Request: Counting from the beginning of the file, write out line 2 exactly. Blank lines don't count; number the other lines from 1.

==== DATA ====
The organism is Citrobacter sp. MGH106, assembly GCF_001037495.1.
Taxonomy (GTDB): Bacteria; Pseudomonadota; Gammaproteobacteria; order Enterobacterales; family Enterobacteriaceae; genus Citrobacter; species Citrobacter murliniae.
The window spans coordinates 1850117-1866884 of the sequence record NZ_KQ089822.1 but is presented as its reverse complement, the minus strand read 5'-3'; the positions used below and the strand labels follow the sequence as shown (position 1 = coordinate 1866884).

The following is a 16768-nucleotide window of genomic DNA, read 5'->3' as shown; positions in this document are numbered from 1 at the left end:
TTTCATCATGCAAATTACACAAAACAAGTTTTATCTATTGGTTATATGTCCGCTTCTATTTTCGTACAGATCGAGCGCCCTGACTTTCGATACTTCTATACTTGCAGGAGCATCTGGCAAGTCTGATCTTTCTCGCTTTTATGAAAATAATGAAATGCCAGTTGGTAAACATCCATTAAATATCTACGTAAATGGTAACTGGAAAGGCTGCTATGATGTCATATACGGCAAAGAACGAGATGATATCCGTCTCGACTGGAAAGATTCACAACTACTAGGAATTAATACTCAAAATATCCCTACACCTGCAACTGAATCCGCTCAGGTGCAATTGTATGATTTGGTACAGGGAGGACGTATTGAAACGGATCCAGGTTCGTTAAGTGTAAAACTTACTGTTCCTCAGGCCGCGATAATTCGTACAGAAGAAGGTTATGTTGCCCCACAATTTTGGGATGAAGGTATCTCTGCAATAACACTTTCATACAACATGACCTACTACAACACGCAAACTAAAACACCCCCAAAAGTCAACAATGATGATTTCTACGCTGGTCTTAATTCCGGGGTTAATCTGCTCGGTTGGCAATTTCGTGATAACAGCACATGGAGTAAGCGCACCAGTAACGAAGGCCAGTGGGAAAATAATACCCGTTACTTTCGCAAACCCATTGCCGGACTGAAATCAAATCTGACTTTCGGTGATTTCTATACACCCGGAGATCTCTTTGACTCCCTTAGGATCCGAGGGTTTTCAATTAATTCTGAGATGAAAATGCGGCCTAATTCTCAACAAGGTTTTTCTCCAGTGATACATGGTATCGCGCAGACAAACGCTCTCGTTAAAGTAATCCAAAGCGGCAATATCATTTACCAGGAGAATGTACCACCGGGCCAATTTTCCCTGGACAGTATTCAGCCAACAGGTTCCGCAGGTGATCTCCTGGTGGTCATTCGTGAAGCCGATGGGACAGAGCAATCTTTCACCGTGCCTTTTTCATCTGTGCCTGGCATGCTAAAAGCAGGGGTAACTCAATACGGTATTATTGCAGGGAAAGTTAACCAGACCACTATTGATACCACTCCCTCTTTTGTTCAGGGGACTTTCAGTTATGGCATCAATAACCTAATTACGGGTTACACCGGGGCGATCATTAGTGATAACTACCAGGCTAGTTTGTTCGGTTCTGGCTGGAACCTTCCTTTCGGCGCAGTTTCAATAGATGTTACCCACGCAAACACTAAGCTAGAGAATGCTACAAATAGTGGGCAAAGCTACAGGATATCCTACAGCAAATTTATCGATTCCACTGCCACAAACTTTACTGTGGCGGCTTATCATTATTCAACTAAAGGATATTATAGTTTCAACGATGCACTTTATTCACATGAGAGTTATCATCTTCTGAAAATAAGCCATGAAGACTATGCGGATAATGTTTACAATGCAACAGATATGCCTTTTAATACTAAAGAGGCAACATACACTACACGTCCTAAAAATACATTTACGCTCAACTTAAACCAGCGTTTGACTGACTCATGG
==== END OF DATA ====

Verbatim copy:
Taxonomy (GTDB): Bacteria; Pseudomonadota; Gammaproteobacteria; order Enterobacterales; family Enterobacteriaceae; genus Citrobacter; species Citrobacter murliniae.